On being an independent artist

I really enjoyed this conversation between multimedia artists Jeremy Bailey and Rafaël Rozendaal. Both artists deal with the intersections of technology, performance and the web in interesting ways. I'm particularly interested in any artists who also operates in the world of commercial digital design (Jeremy Bailey is a designer at Freshbooks - the online bookkeeping platform). Both artists have a very practical approach to what it means to be an artist in today's internet-driven world. 

Art is hard

Pointless legitimacy: "Art is Hard", 2016, 11"x14", spray paint on paper.

Pointless legitimacy: "Art is Hard", 2016, 11"x14", spray paint on paper.

This is not a complaint. Merely and acknowledgment on a Monday. Also I wanted to smell paint while I was working on a client project.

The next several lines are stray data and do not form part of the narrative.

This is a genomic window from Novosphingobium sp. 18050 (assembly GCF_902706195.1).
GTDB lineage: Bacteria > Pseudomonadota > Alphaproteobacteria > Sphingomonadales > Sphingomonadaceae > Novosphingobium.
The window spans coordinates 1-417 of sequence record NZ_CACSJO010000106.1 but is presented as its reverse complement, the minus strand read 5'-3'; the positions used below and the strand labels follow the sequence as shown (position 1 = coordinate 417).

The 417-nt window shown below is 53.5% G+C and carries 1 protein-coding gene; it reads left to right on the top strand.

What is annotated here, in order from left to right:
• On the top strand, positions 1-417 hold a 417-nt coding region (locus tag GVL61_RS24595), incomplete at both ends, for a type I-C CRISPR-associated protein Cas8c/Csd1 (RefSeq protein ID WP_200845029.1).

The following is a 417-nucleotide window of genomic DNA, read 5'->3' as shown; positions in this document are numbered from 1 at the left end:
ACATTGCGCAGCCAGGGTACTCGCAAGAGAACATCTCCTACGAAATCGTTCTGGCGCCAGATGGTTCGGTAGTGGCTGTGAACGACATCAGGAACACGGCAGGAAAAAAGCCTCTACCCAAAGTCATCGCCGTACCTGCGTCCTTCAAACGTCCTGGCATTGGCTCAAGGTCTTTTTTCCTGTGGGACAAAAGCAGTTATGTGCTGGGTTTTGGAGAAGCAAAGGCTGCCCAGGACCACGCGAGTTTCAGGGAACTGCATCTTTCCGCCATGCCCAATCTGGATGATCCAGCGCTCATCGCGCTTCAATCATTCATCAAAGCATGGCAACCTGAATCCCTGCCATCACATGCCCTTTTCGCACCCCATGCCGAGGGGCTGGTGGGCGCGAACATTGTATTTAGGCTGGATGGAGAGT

This image popped in my head the other day as something I wanted to say to someone, after hearing them talk about a struggle with a new set of pieces they were working on. I literally pictured it as tossed-off spray paint on paper or a wall. Deliberately non-art, as most blunt communication is.

I made this today, before I started work. One of the best things about a dedicated workspace is the narrowing of time between idea and execution. Even if it's a silly mental image you need to get out of your brain, so you can move on with your day. 


On making a studio

A recent interview on the Unit Editions blog on how two, well known, UK design studios got their start. 

AS: So it seems that the motivation in all cases was not money, but a desire for autonomy, wanting to be in charge of your own destiny. And that’s more important than money.
All: Definitely.

That pretty much sums it up for me as well.